Martyn is currently a PTA and Research Assistant in the Department of Exercise Science at the Manchester Metropolitan University (MMU). In addition to his teaching role he is also undertaking a PhD in Sports History that is exploring the origins and development of football in Staffordshire. Prior to working at MMU, Martyn spent a decade operating in the sport and leisure industry in a variety of roles including as a Sports Development Officers, PE Teacher, Football Coach and Operation Manager.

Liverpool

Roberto Firmino: His performances will shape the end to Liverpool’s season

Martyn Cooke

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On Sunday afternoon at St Mary’s Stadium the returning Virgil Van Dijk took centre stage and assumed the role of pantomime villain for the day.

However, whilst much of the pre-game build up was centred on the former Southampton defender, who was making his first return to the club since signing for Liverpool in January, the post-match conversations were focused on the brilliance of the Dutchman’s attacking teammate.

Roberto Firmino is one of the most under-rated players in the Premier League and his performance last weekend reaffirmed that he is one of the most effective forward players in the top-flight of English football.

The Brazilian has rarely been the centre of attention since arriving at Anfield in the summer of 2015 for £29 million and the media have often overlooked his significant contributions on the pitch.

Roberto Firmino

At Liverpool he has been forced to be content playing in the shadow of Philippe Coutinho, prior to his move to Barcelona, and Mohamed Salah, who has been a revelation since joining the club in the summer.

But Firmino is now emerging as one of the most creative, innovative and exciting forwards in the Premier League and he is undoubtedly one of the most improved players of the season.

The 26-year-old is both a creator and a goal scorer, as Southampton discovered to their cost at the weekend, when he opened the scoring with a neat finish within the opening six minutes before providing the assist for Salah’s goal with an ingenious flick.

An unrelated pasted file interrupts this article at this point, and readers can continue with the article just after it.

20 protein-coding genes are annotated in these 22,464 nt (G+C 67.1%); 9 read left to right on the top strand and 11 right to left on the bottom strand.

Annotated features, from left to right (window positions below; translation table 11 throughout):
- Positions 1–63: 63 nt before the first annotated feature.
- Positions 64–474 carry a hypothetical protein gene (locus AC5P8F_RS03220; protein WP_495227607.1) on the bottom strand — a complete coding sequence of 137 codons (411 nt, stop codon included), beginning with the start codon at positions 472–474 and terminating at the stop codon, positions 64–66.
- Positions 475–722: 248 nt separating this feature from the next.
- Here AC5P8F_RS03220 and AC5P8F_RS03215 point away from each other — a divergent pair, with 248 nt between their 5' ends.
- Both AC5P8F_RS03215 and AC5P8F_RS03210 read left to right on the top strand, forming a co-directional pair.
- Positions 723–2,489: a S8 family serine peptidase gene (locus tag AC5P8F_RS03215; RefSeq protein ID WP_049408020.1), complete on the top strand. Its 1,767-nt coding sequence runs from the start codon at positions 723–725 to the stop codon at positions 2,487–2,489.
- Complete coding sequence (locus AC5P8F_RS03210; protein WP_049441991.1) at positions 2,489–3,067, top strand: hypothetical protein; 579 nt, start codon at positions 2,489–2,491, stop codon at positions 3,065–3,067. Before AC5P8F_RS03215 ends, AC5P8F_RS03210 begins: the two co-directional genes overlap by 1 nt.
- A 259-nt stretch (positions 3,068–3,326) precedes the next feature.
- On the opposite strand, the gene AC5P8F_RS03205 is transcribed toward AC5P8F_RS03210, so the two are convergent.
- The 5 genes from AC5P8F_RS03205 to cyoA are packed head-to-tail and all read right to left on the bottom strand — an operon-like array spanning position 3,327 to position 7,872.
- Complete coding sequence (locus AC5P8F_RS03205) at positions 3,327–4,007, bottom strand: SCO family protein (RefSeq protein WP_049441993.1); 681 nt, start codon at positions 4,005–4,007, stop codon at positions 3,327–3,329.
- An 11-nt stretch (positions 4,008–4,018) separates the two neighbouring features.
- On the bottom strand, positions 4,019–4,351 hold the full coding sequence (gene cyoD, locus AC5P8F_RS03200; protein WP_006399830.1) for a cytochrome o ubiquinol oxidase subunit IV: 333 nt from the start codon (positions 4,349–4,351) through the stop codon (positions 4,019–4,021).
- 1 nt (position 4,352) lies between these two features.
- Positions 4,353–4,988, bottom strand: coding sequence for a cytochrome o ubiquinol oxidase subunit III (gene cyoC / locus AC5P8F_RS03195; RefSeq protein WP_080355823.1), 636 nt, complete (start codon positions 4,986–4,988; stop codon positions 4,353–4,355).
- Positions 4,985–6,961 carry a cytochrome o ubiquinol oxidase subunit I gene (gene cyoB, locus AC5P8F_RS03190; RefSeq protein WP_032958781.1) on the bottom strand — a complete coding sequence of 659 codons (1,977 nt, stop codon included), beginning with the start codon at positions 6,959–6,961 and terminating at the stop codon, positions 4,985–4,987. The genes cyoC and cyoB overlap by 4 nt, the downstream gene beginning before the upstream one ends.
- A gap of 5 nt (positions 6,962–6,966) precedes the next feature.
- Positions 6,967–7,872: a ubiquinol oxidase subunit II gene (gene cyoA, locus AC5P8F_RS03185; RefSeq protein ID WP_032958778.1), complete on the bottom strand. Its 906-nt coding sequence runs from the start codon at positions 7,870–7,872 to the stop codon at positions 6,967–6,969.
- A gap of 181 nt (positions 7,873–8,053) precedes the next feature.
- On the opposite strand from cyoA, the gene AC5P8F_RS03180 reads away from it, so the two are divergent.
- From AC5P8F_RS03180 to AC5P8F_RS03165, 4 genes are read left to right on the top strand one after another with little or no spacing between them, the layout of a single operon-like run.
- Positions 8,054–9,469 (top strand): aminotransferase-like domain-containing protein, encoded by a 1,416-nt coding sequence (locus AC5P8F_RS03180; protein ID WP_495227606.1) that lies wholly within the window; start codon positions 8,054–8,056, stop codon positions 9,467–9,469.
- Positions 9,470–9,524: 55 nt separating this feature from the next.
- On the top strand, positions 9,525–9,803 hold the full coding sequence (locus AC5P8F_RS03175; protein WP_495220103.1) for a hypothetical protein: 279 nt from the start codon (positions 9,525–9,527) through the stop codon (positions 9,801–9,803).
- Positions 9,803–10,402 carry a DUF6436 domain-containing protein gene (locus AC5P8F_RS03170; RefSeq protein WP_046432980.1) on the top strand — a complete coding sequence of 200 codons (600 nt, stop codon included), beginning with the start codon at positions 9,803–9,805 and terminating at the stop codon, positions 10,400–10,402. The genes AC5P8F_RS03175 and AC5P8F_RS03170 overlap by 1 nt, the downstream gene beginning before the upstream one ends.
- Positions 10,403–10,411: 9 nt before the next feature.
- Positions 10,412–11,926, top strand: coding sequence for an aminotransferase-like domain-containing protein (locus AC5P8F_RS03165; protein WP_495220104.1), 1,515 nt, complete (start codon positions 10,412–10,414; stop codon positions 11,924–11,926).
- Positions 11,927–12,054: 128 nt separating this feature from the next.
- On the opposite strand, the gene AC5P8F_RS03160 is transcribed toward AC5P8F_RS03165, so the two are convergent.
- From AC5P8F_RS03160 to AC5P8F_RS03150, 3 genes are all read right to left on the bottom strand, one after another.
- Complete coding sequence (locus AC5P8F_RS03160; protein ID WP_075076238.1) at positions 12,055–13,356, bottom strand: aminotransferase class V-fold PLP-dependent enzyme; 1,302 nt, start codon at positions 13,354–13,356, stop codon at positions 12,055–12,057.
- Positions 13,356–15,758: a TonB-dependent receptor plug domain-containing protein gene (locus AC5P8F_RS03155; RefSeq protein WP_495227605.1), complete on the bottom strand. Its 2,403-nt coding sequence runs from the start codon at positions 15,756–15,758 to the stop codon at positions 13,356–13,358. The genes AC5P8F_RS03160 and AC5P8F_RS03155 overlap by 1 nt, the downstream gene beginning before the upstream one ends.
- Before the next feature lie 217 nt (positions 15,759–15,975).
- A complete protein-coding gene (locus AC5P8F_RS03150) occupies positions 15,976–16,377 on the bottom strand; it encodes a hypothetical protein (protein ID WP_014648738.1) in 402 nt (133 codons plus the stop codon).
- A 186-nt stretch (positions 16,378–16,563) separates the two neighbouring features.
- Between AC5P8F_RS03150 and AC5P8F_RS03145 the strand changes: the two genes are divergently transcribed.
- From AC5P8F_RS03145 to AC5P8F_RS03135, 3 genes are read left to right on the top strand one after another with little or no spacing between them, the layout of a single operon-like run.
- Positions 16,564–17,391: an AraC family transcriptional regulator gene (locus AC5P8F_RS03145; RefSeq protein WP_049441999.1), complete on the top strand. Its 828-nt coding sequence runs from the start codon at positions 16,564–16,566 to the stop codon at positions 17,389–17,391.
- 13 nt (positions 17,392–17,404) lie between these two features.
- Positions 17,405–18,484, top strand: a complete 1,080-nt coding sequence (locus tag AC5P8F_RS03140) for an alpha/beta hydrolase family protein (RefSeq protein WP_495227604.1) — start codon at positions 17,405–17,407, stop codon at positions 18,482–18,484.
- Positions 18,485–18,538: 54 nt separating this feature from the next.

The goal was his 20th of the campaign, which was shortly followed by his 21st of the season against Porto in the Reds’ midweek Champions League fixture, and he is now only nine short of becoming the Premier League’s all-time highest Brazilian goal scorer.

Firmino is a unique mixture of technical brilliance, creativity, innovation and an intelligence that makes him unpredictable, difficult to mark and a constant threat, regardless of where he pops up on the pitch.

However, whilst his Brazilian flair may catch the eye it is his willingness to pressurise opponents and work hard off the ball that is genuinely impressive.

He is certainly a favourite of Jurgen Klopp, who admires his hard running, work rate and pressing that often sets the tone for the rest of the team.

The 26-year-old has still gone somewhat unnoticed this campaign despite his consistency and performances on the pitch and the fact that he has missed only one league game all season.

But that is set to change.

Firmino’s performances and form have proven that there is still a bright future at Anfield despite the departure of Coutinho in January.

Deployed as an unconventional number nine, the Brazilian is the centre of a dynamic attacking forward line that sees him flanked by Salah on one side and Sadio Mane on the other.

The trio possess the pace, intelligence and creativity to threaten any team in Europe, as demonstrated by the mid-week five-goal demolition of Porto in the Champions League, and central to their effectiveness is the link up play of Firmino.

Still only 26, the Brazilian is about to reach the peak of his prowess and his continued development under Klopp poses the exciting question of how much better the forward might become in the forthcoming two or three years.

He certainly possesses all of the characteristics to become a legend at the club, should he choose to remain at Anfield long term, and he now has the opportunity to step out of Coutinho’s shadow and enjoy the limelight for himself.

Liverpool supporters will be hoping that Firmino can maintain his current run of form over the coming months and his performances will shape the club’s season.